What Is An ABA Assessment? - Acorn Health

May 26, 2021

What Is An ABA Assessment?

Throughout a child’s life, they will undergo assessments in school for learning and outside of school for extracurriculars so that teachers and coaches understand their current skill level and can tailor learning programs to help them achieve their greatest capabilities.  

In ABA therapy, there are many different types of ABA assessments, all with the same objective.

ABA Assessment Defined

An ABA assessment is a measurement of your child’s performance across several benchmarks, indicating the appropriate developmental age for each skill. to inform the goals and structure of your child’s therapy program based on his or her individual needs. Assessments are designed to review the current skills and abilities of your child, including (but not limited to):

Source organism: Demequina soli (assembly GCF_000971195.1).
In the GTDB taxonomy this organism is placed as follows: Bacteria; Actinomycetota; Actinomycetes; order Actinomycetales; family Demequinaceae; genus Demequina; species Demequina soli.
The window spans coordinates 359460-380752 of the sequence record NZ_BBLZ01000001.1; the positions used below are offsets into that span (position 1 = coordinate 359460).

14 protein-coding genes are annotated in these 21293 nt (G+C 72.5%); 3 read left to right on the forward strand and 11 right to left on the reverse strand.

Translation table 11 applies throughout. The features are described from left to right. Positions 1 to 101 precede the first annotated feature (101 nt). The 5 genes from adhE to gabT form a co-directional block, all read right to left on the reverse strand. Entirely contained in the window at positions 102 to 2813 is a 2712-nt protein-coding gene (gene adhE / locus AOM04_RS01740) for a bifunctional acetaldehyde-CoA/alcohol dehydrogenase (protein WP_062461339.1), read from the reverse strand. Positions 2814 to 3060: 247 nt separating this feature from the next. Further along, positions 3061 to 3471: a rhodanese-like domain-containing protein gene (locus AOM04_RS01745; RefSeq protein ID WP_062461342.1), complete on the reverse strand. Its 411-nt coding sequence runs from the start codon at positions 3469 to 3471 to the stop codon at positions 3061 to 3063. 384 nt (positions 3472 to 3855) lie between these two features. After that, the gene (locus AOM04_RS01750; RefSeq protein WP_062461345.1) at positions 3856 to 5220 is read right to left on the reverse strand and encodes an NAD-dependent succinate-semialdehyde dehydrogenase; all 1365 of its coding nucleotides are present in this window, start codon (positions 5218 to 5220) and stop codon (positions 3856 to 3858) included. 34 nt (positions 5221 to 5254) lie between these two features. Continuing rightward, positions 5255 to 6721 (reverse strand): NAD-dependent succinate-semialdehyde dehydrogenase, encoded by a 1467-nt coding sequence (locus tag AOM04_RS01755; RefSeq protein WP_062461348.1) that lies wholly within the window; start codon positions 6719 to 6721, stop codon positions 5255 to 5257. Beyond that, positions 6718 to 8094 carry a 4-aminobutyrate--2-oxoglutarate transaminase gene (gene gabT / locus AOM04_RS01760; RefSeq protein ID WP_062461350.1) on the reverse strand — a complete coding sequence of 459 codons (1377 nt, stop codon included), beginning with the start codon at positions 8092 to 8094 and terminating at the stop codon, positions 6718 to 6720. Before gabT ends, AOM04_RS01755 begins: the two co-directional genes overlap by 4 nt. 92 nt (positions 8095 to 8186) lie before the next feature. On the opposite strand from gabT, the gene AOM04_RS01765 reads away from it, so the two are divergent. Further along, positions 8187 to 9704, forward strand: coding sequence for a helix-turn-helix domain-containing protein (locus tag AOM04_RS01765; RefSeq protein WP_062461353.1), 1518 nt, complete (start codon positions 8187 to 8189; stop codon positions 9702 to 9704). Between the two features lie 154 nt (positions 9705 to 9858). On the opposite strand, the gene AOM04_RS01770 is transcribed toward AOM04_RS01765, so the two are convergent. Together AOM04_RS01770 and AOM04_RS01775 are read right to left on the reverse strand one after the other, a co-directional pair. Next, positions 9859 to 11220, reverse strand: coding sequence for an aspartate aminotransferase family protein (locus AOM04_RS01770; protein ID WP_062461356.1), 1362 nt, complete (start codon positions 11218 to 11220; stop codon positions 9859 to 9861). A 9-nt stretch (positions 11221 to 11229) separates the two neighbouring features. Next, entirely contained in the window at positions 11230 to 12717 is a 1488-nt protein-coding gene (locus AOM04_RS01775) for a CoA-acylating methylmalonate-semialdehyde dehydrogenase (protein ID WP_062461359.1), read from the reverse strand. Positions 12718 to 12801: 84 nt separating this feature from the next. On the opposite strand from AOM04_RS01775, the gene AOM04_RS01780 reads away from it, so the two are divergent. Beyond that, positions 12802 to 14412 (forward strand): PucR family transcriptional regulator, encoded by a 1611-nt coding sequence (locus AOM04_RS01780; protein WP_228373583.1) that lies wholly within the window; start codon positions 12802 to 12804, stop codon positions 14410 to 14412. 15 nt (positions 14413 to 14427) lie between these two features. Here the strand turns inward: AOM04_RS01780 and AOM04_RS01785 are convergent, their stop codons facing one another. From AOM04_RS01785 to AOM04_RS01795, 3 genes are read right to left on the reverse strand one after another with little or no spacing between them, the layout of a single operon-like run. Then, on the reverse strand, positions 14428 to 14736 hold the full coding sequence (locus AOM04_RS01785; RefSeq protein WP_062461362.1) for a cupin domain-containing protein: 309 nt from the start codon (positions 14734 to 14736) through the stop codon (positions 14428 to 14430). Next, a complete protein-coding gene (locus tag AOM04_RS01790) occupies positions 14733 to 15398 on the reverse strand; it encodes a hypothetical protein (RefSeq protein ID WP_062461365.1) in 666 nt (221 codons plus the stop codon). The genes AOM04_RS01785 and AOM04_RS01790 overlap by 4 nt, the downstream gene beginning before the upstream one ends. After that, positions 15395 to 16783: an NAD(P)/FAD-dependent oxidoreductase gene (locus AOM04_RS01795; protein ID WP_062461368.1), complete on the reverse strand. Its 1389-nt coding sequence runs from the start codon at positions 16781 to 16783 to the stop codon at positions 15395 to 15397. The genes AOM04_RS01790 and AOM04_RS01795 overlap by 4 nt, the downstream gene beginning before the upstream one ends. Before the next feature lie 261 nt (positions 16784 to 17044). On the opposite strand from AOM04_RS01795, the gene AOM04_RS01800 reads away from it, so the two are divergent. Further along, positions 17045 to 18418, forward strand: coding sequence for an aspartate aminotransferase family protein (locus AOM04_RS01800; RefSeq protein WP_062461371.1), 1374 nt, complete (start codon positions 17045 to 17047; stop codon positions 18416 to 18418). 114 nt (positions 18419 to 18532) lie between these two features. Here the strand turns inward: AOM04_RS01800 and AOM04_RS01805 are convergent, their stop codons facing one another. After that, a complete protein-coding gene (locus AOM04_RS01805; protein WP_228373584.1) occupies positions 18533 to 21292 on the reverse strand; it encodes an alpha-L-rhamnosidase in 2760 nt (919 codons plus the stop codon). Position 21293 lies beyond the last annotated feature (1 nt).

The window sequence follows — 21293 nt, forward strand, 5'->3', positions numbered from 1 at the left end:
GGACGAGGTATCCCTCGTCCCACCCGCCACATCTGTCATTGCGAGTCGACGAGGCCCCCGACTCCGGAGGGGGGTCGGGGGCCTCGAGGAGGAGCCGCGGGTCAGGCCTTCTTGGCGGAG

• Language and communication skills 
  • Social behavior and interaction  
  • Self-help abilities and daily living skills 
  • Attention/Duration of engagement 
  • Rate of skill acquisition 
  • Play and leisure skills 
  • Challenging behavior repertoires 

Why is an ABA assessment done? 

You may be asking why it’s necessary to conduct another assessment for your child. An ABA assessment is one of the most important steps in your child’s ABA journey. It gives the Acorn Health team the information that’s needed to tailor the program to the child’s skill level, setting specific goals based on the assessment’s outcomes. Without the data gathered from the assessment, the demands of the program may be too difficult or too easy.  The assessment and subsequent treatment plan is also provided to insurers so that ABA therapy can be officially approved and covered under a family’s insurance plan.